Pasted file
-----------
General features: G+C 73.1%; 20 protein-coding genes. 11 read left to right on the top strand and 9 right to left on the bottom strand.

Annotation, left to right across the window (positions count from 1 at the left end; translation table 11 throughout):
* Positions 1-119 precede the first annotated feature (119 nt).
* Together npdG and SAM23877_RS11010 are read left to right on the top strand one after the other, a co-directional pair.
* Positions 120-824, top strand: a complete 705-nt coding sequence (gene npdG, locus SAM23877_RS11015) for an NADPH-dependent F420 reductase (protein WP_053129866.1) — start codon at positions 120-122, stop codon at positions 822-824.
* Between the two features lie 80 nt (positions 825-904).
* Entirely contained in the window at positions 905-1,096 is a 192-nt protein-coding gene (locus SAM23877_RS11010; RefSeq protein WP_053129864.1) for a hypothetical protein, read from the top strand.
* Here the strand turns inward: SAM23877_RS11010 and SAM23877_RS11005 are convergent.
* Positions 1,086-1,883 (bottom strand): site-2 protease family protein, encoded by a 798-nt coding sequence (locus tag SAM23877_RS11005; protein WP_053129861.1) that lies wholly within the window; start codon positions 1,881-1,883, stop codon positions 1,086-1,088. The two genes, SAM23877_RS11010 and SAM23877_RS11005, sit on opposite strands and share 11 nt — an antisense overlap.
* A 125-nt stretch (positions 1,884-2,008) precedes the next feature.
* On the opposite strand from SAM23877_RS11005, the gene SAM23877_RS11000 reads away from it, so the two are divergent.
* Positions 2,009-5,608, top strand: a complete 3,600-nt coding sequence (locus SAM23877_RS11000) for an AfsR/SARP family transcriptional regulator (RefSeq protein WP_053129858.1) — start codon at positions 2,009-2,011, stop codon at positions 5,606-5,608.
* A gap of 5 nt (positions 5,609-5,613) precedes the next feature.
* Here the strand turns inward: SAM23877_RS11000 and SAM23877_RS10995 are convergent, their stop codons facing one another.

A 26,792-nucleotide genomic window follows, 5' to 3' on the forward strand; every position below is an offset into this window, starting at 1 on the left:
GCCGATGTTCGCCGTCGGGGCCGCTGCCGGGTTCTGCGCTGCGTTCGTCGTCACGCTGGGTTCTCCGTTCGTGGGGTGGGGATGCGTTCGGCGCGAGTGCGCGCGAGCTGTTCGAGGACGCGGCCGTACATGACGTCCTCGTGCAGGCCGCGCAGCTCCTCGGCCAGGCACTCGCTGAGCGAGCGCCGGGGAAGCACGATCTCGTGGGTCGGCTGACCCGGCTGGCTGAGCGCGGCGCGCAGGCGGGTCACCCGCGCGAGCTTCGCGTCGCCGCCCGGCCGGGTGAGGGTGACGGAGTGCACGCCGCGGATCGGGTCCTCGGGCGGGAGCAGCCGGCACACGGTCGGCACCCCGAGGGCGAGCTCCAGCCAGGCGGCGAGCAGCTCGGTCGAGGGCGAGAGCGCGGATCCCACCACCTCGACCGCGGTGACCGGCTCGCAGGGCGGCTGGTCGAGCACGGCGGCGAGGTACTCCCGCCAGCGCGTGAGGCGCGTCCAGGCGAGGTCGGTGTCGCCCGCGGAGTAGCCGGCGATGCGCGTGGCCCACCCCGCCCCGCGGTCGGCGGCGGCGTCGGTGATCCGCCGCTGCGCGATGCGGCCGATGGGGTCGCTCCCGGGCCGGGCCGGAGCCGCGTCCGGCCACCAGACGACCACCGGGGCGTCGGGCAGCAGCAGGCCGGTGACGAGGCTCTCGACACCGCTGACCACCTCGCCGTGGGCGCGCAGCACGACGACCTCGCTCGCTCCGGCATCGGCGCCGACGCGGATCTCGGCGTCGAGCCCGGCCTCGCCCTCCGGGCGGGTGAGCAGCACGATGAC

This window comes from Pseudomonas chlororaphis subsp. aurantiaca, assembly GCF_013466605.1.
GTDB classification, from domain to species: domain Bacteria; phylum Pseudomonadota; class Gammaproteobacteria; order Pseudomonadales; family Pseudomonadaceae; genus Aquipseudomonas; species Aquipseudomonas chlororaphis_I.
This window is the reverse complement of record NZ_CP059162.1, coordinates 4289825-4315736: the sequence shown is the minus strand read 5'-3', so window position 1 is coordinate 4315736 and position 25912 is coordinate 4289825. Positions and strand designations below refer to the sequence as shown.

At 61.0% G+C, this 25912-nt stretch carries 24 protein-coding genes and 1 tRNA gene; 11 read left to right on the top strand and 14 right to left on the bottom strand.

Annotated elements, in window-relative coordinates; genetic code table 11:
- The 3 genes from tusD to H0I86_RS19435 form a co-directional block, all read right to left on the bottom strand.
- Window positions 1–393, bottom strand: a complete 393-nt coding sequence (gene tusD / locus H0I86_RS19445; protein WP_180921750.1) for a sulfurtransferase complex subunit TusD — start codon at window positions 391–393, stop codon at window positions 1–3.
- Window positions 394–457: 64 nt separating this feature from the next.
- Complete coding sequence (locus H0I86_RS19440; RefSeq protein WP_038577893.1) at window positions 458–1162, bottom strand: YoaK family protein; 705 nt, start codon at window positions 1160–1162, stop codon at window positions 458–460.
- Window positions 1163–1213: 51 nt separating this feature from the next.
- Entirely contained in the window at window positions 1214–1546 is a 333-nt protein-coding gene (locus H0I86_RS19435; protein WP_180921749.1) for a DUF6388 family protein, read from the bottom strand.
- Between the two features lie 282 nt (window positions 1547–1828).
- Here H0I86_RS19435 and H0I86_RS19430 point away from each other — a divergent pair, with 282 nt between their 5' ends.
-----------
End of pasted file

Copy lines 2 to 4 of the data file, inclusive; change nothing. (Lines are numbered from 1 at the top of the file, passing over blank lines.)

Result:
Annotation, left to right across the window (positions count from 1 at the left end; translation table 11 throughout):
* Positions 1-119 precede the first annotated feature (119 nt).
* Together npdG and SAM23877_RS11010 are read left to right on the top strand one after the other, a co-directional pair.